‘Disabled? You’ll have to go to Watford and get a taxi from there’

Library picture.
Library picture.

A train user has described the moment a mother and her disabled daughter were sent back to Watford on the train to get a taxi over to Hemel Hempstead because no one was trained to use the station’s stair lift as ‘disgusting’.

Cinema worker Chris Morrison was going to visit his girlfriend in London when he saw the distressing incident unfold.

“It was disgusting really,” he said. “There was a security guard and another lady that worked there and they basically sent her all the way back to Watford to use the lift there because they weren’t trained to use the stair lift.

“I got on the train with them because I was going into London. The mum was crying.

“It was disgusting, at one point they even turned around to the lady and said stop making a fuss. That is not only bad customer service but also plain horrible.”

The 28 year old, of Warners End, said the mother told him they had travelled to Hemel Hempstead for a hospital appointment.

London Midland spokesman Becky Glover said: “We’d like to express our sincere apologises and recognise the frustration and inconvenience caused.”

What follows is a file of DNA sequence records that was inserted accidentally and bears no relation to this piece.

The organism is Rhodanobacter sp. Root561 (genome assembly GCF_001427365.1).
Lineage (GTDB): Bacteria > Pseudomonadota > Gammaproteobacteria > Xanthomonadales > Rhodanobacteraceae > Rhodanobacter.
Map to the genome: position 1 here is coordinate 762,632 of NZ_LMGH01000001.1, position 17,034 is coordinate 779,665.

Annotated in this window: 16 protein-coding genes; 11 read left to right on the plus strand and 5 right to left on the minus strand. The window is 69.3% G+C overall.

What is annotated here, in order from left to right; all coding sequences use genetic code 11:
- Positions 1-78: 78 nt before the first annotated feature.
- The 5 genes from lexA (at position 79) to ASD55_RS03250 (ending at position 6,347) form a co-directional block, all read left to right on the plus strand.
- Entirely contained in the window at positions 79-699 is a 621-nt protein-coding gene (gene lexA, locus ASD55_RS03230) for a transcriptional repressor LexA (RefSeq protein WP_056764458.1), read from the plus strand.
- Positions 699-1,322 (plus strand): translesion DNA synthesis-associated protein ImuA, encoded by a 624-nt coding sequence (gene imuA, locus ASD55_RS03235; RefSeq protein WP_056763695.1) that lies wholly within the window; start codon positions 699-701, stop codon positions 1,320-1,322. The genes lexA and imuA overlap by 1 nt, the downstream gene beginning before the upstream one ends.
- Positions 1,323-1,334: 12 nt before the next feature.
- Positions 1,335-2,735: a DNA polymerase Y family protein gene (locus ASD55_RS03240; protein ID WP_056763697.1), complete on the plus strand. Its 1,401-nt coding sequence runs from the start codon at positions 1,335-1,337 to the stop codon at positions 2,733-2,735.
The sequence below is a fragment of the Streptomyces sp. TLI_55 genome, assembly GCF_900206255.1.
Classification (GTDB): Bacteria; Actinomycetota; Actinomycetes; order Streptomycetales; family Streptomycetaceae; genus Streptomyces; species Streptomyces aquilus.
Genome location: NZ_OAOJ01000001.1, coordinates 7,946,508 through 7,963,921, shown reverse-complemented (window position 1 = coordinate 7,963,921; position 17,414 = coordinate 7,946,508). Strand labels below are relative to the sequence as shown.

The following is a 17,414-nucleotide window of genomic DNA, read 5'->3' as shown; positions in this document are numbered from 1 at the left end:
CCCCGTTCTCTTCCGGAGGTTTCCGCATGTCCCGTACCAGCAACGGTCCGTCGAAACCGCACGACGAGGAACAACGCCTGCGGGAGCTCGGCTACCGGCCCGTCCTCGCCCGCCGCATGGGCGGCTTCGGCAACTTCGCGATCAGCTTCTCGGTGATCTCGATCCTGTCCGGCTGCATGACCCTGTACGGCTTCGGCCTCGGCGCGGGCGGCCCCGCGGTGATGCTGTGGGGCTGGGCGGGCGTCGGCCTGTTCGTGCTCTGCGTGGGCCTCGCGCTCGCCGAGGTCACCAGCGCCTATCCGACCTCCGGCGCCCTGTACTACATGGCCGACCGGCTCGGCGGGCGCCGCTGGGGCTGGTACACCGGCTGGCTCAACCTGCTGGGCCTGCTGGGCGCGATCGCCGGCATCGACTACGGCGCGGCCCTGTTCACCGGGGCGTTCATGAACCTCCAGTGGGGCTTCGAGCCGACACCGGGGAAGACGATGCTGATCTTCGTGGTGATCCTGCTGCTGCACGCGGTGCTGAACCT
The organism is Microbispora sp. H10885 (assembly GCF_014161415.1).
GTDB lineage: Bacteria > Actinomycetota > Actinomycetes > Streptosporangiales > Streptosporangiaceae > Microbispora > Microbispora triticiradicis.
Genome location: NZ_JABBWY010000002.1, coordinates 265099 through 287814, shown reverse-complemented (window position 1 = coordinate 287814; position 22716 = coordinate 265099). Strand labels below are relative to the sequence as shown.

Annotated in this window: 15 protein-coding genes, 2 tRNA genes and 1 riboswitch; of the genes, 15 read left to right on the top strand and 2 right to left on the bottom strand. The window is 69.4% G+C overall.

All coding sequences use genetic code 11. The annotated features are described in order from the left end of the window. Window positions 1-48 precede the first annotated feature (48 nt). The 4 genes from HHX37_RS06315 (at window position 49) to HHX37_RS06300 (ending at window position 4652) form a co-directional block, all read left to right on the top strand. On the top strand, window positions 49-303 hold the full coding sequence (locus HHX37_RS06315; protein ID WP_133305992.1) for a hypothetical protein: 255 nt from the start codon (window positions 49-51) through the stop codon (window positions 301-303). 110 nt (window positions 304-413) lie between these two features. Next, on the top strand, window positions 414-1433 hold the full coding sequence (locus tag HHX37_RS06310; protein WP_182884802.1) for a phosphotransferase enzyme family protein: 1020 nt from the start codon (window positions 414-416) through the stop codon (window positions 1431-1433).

She said the taxi from Watford to Hemel Hempstead would be paid for by the train operator and that a project to install lifts is currently under way, which will eliminate the long-running problem.

“A programme of major improvement work is currently under way at Hemel Hempstead station which will make the station completely step free, removing any future access difficulties for passengers with restricted mobility,” she said.

“Hoardings are currently in place while the works are being carried out which have significantly reduced the platform width. This prevents us from using portable ramps to assist passengers in wheelchairs. In the interim period, London Midland is providing taxis to accessible stations to allow passengers to complete their journey.”

The £3 million project is due to be completed this summer and is funded by the government’s Stations For All scheme.

Berkhamsted is undergoing similar works with three new lift shafts being installed but there are no plans for Tring and Kings Langley yet.

Becky said: “Stations with higher footfall counts are prioritised when it comes to such improvements.”

London Midland has pledged to pay taxi fares for all train users with restricted mobility while the works are in progress.

Access campaigner and mobility scooter user Patrick Burke, who has MS, welcomed the works. “We are dreadfully behind,” he said. “If you go to Holland every station has a lift. Germany is also good. It is an integral part of the design of the building.

“You are not just helping the disabled person, you are helping people with buggies or someone coming home from work with very heavy luggage. It goes across the board.”